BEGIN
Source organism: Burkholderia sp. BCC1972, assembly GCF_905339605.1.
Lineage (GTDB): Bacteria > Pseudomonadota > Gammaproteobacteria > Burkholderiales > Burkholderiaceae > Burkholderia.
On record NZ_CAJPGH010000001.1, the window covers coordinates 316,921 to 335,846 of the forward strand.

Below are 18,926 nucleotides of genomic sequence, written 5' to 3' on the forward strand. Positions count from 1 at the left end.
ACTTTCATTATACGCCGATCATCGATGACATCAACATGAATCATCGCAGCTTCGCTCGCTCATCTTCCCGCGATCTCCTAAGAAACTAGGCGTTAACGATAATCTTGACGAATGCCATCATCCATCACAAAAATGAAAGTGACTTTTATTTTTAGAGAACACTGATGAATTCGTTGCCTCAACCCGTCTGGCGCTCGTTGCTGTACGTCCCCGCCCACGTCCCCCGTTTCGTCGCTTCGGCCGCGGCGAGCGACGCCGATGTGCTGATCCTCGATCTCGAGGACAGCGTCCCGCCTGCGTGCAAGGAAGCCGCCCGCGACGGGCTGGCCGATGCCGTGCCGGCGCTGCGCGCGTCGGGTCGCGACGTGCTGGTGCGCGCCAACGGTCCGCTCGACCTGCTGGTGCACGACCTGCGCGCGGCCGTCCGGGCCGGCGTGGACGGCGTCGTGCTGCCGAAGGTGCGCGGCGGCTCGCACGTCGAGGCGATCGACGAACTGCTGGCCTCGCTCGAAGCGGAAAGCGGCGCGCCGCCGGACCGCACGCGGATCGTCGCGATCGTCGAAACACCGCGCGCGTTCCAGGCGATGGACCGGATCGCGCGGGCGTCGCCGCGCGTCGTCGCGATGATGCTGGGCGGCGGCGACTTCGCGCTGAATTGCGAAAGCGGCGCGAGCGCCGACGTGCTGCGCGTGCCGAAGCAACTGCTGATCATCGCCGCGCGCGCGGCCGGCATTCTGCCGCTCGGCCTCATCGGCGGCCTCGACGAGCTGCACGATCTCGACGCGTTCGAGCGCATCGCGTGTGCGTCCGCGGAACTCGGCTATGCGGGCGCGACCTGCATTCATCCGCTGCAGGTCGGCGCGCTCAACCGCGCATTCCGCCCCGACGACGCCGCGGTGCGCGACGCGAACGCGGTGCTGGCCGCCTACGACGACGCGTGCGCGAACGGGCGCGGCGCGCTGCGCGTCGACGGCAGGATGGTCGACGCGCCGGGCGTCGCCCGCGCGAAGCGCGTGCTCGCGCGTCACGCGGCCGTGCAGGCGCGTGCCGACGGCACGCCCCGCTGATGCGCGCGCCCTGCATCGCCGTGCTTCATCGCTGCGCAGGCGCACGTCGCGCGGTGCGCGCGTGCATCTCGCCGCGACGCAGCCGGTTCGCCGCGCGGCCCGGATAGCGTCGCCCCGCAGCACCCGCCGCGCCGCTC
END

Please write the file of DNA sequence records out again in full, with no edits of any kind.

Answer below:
Source organism: Burkholderia sp. BCC1972, assembly GCF_905339605.1.
Lineage (GTDB): Bacteria > Pseudomonadota > Gammaproteobacteria > Burkholderiales > Burkholderiaceae > Burkholderia.
On record NZ_CAJPGH010000001.1, the window covers coordinates 316,921 to 335,846 of the forward strand.

Below are 18,926 nucleotides of genomic sequence, written 5' to 3' on the forward strand. Positions count from 1 at the left end.
ACTTTCATTATACGCCGATCATCGATGACATCAACATGAATCATCGCAGCTTCGCTCGCTCATCTTCCCGCGATCTCCTAAGAAACTAGGCGTTAACGATAATCTTGACGAATGCCATCATCCATCACAAAAATGAAAGTGACTTTTATTTTTAGAGAACACTGATGAATTCGTTGCCTCAACCCGTCTGGCGCTCGTTGCTGTACGTCCCCGCCCACGTCCCCCGTTTCGTCGCTTCGGCCGCGGCGAGCGACGCCGATGTGCTGATCCTCGATCTCGAGGACAGCGTCCCGCCTGCGTGCAAGGAAGCCGCCCGCGACGGGCTGGCCGATGCCGTGCCGGCGCTGCGCGCGTCGGGTCGCGACGTGCTGGTGCGCGCCAACGGTCCGCTCGACCTGCTGGTGCACGACCTGCGCGCGGCCGTCCGGGCCGGCGTGGACGGCGTCGTGCTGCCGAAGGTGCGCGGCGGCTCGCACGTCGAGGCGATCGACGAACTGCTGGCCTCGCTCGAAGCGGAAAGCGGCGCGCCGCCGGACCGCACGCGGATCGTCGCGATCGTCGAAACACCGCGCGCGTTCCAGGCGATGGACCGGATCGCGCGGGCGTCGCCGCGCGTCGTCGCGATGATGCTGGGCGGCGGCGACTTCGCGCTGAATTGCGAAAGCGGCGCGAGCGCCGACGTGCTGCGCGTGCCGAAGCAACTGCTGATCATCGCCGCGCGCGCGGCCGGCATTCTGCCGCTCGGCCTCATCGGCGGCCTCGACGAGCTGCACGATCTCGACGCGTTCGAGCGCATCGCGTGTGCGTCCGCGGAACTCGGCTATGCGGGCGCGACCTGCATTCATCCGCTGCAGGTCGGCGCGCTCAACCGCGCATTCCGCCCCGACGACGCCGCGGTGCGCGACGCGAACGCGGTGCTGGCCGCCTACGACGACGCGTGCGCGAACGGGCGCGGCGCGCTGCGCGTCGACGGCAGGATGGTCGACGCGCCGGGCGTCGCCCGCGCGAAGCGCGTGCTCGCGCGTCACGCGGCCGTGCAGGCGCGTGCCGACGGCACGCCCCGCTGATGCGCGCGCCCTGCATCGCCGTGCTTCATCGCTGCGCAGGCGCACGTCGCGCGGTGCGCGCGTGCATCTCGCCGCGACGCAGCCGGTTCGCCGCGCGGCCCGGATAGCGTCGCCCCGCAGCACCCGCCGCGCCGCTC